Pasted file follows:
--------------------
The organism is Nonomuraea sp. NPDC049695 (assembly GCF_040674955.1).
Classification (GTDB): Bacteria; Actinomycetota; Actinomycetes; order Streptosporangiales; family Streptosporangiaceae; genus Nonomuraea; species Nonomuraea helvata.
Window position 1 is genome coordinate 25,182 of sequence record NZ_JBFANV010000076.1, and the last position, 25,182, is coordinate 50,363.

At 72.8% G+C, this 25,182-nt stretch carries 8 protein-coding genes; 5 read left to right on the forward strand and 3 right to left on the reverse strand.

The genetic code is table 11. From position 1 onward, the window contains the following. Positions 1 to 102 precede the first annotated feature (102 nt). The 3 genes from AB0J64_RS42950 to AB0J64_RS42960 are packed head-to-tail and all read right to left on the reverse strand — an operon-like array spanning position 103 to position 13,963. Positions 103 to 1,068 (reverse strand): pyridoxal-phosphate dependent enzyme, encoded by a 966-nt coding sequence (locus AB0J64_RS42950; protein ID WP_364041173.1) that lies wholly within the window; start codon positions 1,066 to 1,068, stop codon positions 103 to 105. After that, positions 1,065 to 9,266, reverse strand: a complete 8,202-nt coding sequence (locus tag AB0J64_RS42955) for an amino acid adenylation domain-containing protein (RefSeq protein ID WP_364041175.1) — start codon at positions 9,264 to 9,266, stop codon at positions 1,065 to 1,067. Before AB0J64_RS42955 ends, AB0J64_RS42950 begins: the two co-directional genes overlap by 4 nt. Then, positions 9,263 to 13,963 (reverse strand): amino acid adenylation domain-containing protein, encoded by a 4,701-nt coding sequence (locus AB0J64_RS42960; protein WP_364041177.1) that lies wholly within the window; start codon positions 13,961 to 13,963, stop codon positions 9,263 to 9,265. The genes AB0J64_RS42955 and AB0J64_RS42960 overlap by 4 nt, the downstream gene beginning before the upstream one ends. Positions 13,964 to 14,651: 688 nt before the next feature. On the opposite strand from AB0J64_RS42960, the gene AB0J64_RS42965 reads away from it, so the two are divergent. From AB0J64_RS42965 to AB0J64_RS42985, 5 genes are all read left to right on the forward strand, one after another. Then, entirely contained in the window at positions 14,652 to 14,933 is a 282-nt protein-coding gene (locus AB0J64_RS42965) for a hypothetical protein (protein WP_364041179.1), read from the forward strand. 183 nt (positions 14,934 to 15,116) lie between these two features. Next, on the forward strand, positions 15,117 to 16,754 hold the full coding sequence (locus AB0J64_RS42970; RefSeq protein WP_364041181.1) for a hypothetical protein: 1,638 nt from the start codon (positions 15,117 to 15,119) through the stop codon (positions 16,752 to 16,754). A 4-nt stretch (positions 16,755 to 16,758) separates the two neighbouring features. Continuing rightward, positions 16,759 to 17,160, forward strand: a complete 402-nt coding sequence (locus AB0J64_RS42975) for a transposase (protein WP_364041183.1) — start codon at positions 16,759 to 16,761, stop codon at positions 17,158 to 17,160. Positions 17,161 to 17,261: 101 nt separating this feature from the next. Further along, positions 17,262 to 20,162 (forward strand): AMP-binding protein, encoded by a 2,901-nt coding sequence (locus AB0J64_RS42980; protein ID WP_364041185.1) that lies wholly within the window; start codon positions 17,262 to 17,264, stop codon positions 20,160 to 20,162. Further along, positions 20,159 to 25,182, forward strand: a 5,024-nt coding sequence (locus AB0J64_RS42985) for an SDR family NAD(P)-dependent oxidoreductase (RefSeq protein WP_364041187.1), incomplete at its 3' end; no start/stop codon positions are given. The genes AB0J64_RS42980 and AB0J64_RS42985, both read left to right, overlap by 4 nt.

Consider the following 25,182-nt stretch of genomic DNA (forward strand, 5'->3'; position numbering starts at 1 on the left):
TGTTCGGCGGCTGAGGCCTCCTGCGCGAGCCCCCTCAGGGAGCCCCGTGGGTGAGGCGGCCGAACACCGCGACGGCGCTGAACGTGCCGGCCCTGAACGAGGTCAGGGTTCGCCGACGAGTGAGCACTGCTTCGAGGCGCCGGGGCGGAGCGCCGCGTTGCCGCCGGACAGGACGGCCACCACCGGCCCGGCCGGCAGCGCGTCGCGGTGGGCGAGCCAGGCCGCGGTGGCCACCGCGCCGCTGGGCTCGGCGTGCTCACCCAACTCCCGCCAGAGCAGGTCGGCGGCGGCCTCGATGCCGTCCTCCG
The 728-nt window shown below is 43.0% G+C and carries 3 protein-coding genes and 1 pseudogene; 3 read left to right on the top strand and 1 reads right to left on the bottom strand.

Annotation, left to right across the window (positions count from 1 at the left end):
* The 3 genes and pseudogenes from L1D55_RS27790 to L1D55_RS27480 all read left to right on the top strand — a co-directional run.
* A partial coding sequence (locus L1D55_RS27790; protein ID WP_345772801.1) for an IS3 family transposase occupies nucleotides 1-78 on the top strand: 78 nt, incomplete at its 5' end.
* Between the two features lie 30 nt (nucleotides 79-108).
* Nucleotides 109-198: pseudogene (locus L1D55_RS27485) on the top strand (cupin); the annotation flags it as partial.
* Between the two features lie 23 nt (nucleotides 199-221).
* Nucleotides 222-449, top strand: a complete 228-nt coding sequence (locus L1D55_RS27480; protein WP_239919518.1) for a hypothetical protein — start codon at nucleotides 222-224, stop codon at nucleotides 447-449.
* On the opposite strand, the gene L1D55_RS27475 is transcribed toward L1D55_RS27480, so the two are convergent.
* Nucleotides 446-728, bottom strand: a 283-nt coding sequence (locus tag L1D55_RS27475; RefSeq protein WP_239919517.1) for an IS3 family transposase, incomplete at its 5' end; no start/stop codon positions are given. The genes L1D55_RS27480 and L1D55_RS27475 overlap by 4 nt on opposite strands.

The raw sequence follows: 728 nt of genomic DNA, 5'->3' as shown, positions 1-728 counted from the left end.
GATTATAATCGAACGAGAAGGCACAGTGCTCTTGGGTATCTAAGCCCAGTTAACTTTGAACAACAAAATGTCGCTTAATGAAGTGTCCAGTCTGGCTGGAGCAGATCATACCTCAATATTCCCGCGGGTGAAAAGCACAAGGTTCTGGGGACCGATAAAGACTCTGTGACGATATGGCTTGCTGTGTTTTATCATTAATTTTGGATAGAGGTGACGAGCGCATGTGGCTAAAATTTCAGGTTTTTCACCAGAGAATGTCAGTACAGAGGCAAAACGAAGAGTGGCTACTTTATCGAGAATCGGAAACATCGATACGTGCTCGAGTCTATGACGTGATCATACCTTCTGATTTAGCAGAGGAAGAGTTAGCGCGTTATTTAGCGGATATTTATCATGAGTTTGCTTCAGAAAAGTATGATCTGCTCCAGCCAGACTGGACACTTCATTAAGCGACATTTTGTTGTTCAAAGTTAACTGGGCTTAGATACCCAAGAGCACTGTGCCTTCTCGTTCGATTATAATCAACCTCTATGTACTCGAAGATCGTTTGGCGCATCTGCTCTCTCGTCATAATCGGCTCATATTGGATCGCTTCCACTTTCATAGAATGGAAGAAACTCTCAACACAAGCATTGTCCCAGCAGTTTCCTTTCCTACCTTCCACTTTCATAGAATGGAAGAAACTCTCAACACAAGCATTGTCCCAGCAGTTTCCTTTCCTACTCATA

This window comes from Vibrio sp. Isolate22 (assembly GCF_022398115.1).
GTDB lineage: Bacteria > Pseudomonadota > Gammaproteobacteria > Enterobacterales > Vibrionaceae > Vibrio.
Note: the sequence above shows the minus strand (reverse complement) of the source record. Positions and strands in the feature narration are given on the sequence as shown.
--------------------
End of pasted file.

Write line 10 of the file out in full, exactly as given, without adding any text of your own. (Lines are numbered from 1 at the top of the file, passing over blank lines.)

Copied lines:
* The 3 genes and pseudogenes from L1D55_RS27790 to L1D55_RS27480 all read left to right on the top strand — a co-directional run.